Defawe, O. D.; Colige, Alain ULg; Lambert, Charles ULg et al

in European Journal of Clinical Investigation (2004), 34(7), 513-514

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See detailContribution of Pet Scanning to the Evaluation of Abdominal Aortic Aneurysm
Sakalihasan, Natzi ULg; Hustinx, Roland ULg; Limet, Raymond ULg

in Seminars in Vascular Surgery (2004), 17(2), 144-53

The size of abdominal aortic aneurysms (AAA) is the most usual predictor of the risk for rupture. Because chronic metalloproteinases production and activation by inflammatory cells causes degradation of ... [more ▼]

The size of abdominal aortic aneurysms (AAA) is the most usual predictor of the risk for rupture. Because chronic metalloproteinases production and activation by inflammatory cells causes degradation of elastin and collagen in the aneurysmal wall, the detection of an increased metabolic process preceding fissuration and rupture could be a more sensitive predictor of rupture risk. We investigated the metabolic activity of the aneurysmal wall by whole-body positron emission tomography (PET) in 26 patients with a documented AAA (mean diameter 63 mm, extremes 45 mm and 78 mm). A positive (18)F-fluorodeoxyglucose ((18)F-FDG) uptake at the level of the AAA was observed in 38% of the cases (10 of 26 patients). Nine of these 10 patients required emergent or urgent aneurysmectomy for ruptured (n = 1), leaking (n = 1), rapidly expanding (n = 2), or painful (n = 5) aneurysms; the negative (18)F-FDG uptake patients had a more benign course. This preliminary study suggests a possible correlation between (18)F-FDG uptake by the aneurysm wall and the triggering of processes leading to rupture. The (18)F-FDG uptake in the aneurysm wall may correspond to the accumulation of inflammatory cells responsible for the production and activation of degrading enzymes. PET scan seems useful in high-risk patients. Positive PET imaging in these cases would help us to decide to proceed with surgery, despite factors favoring a surveillance strategy. [less ▲]

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See detailEffect of cardiac resynchronization therapy on functional mitral regurgitation in heart failure.
Lancellotti, Patrizio ULg; MELON, Pierre ULg; SAKALIHASAN, Natzi ULg et al

in American Journal of Cardiology (2004), 94(11), 1462-5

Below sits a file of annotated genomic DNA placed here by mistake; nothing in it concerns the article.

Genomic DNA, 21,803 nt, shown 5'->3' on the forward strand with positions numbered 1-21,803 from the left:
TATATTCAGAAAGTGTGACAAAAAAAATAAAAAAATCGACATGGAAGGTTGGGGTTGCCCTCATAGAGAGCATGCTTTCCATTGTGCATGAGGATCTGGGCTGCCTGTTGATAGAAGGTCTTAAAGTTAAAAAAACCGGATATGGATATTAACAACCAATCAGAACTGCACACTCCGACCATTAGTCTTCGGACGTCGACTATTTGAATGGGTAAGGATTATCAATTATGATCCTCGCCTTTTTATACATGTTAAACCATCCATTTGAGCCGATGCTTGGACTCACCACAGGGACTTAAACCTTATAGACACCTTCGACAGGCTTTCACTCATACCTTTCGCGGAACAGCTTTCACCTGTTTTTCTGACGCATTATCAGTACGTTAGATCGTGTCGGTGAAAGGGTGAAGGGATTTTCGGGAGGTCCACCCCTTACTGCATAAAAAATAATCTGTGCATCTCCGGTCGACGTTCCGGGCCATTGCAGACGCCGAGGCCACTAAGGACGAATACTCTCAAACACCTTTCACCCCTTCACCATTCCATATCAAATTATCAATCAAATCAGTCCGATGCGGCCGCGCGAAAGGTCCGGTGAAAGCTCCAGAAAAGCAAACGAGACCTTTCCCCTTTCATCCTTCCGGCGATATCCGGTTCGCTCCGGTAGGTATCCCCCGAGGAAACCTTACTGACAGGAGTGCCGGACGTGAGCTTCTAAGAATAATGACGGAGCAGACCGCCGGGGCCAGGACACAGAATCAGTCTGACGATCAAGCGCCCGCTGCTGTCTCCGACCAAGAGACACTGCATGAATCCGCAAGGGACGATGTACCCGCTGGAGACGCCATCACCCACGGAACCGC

Cardiac resynchronization therapy (CRT) reduces functional mitral regurgitation (MR) at rest. This study assessed exercise-induced changes in MR in patients with heart failure who were helped by CRT. The ... [more ▼]

Cardiac resynchronization therapy (CRT) reduces functional mitral regurgitation (MR) at rest. This study assessed exercise-induced changes in MR in patients with heart failure who were helped by CRT. The determinants of these exercise-induced changes in MR were analyzed in asynchronous and resynchronized left ventricles. [less ▲]

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See detailMECHANICAL STRAIN MODULATES MONOCYTE CHEMOTACTIC PROTEIN-1 AND IL-1BETA EXPRESSION BY CULTURED HUMAN AORTIC SMOOTH MUSCLE CELLS
Defawe, Olivier; Colige, Alain ULg; Deroanne, Christophe ULg et al

in Cardiovascular Pathology (2004), 13(3 suppl), 189

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See detailGenome scan for familial abdominal aortic aneurysm using sex and family history as covariates suggests genetic heterogeneity and identifies linkage to chromosome 19q13.
Shibamura, Hidenori; Olson, Jane M; van Vlijmen-Van Keulen, Clarissa et al

in Circulation (2004), 109(17), 2103-8

BACKGROUND: Abdominal aortic aneurysm (AAA) is a relatively common disease, with 1% to 2% of the population harboring aneurysms. Genetic risk factors are likely to contribute to the development of AAAs ... [more ▼]

BACKGROUND: Abdominal aortic aneurysm (AAA) is a relatively common disease, with 1% to 2% of the population harboring aneurysms. Genetic risk factors are likely to contribute to the development of AAAs, although no such risk factors have been identified. METHODS AND RESULTS: We performed a whole-genome scan of AAA using affected-relative-pair (ARP) linkage analysis that includes covariates to allow for genetic heterogeneity. We found strong evidence of linkage (logarithm of odds [LOD] score=4.64) to a region near marker D19S433 at 51.88 centimorgans (cM) on chromosome 19 with 36 families (75 ARPs) when including sex and the number of affected first-degree relatives of the proband (N(aff)) as covariates. We then genotyped 83 additional families for the same markers and typed additional markers for all families and obtained a LOD score of 4.75 (P=0.00014) with sex, N(aff), and their interaction as covariates near marker D19S416 (58.69 cM). We also identified a region on chromosome 4 with a LOD score of 3.73 (P=0.0012) near marker D4S1644 using the same covariate model as for chromosome 19. CONCLUSIONS: Our results provide evidence for genetic heterogeneity and the presence of susceptibility loci for AAA on chromosomes 19q13 and 4q31. [less ▲]